Learning through Laughter

Bob Owen, Humorist

When our boys were little, birthday parties were a big deal.  A really big deal.  My wife made cakes that looked like bunnies, bears, bat man – you name it, she made it.  She even sewed costumes when appropriate.  I remember one birthday, the whole house was decorated like a circus, and I dressed up as a clown.  We went all out to show our sons they were indeed special and deserved a really special day.

Today, it’s exciting to know that they and their wives want to make their children’s birthdays special. However, there are times when I’m not all that excited about what they think entails “special.”   I’m into being creative as much as the next person, but our oldest granddaughter once came up with a request that scared me to death.  She wanted to have a roller skating party.  That’s fine. Cute, even.  But, she wants GrandBob (that would be me) to come and skate. That’s not fine.  I’ve never been very coordinated.  I wasn’t coordinated when I was younger; and, you add 30-plus years and “a pound or two” to my child raising years, and my negative-coordination-index becomes lethal.

It’s flattering, really, that both she and my son want me there.  I’ve always been a go-to person in getting things done.  Always been involved.  It’s sweet that they take for granted that I would want to come and skate.  However, the thought of me rolling my brittle bones across a wooden floor while 20 4-year olds trip and fall down all around me makes me break out in a cold sweat.  They remember me jogging 30 or more miles a week and staying on the go.  I more recently remember my two knee surgeries.

I told my son, “There is no way this GrandBob is going to get out on that floor.”   He wanted to know what I was worried about, “Are you afraid of falling down?”  I had to think about that a while.  Certainly falling down isn’t attractive.  I could throw out my back, scrape my knees, break a bone, bruise an elbow – any of a hundred things.  But, the real issue is not falling down.  It’s getting back up.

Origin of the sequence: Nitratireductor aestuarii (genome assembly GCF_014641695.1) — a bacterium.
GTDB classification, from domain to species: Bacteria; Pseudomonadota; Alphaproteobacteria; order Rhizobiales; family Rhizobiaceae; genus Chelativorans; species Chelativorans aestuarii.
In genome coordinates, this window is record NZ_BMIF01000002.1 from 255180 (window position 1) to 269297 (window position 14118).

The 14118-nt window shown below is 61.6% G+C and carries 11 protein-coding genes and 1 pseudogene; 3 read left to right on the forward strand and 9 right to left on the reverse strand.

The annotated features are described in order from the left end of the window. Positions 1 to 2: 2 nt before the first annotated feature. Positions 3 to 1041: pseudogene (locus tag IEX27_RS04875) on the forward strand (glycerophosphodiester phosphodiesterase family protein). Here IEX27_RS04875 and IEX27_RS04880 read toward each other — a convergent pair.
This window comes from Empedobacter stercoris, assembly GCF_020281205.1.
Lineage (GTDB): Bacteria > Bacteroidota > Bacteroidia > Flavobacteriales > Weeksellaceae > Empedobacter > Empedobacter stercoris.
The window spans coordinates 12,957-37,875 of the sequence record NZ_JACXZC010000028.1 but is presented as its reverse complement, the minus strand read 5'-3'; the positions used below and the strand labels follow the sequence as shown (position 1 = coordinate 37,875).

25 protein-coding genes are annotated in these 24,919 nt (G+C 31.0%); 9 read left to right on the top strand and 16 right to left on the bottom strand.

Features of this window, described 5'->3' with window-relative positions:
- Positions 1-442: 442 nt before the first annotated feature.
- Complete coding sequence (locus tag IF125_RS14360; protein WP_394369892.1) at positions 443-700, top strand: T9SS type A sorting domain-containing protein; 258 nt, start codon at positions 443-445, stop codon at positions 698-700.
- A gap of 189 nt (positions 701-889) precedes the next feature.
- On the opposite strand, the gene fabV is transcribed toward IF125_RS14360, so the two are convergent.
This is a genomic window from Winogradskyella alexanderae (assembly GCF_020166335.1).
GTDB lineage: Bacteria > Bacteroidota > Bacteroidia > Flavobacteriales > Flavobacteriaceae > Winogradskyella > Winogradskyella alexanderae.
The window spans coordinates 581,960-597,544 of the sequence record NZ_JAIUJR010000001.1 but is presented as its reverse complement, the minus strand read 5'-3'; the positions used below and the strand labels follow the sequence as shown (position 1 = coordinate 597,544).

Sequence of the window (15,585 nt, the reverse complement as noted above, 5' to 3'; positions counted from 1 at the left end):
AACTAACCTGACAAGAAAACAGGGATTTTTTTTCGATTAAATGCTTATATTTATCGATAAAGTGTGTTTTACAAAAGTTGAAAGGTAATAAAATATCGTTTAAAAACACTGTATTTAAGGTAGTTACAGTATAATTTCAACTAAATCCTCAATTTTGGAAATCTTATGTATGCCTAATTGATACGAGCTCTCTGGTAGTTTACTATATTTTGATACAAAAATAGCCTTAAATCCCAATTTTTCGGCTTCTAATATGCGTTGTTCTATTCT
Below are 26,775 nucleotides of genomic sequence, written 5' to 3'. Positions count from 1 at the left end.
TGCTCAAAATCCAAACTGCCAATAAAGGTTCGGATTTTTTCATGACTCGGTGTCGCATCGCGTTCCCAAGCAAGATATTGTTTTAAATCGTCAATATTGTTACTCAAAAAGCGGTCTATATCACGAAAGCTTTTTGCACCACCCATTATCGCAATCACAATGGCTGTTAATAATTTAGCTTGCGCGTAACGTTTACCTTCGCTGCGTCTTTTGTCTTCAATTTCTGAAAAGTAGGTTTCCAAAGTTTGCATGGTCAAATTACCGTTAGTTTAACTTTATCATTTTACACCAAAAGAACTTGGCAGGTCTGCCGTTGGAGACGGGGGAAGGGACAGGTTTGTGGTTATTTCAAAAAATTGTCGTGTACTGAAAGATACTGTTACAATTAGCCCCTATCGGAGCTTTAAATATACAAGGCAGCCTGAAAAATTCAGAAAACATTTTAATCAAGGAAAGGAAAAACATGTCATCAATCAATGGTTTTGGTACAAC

I also don’t believe other members of my family are being honest.  I know my son wants me there so he won’t have to get on skates with his daughter.  He’ll just look at me and say, “GrandBob, she really prefers you to skate with her.”  I know my wife wants me to go so she won’t have to skate with 20 whirling munchkins nipping at her heels.  My daughter-in-law says she wants me there because she’s going to be coordinating the party and won’t have time to skate.  I would be the designated skating target for all the children.

I said son, when I fall down (not IF, but when), I’ll probably slide across the floor, knock down all the children, and ruin the whole event.  Do you want that on your head?

He’s quick.  He said, how about if we just have a pizza party?  Now, we’re talking.  That’s something an old man can handle.

Date of Blog Story: 
November 12, 2007

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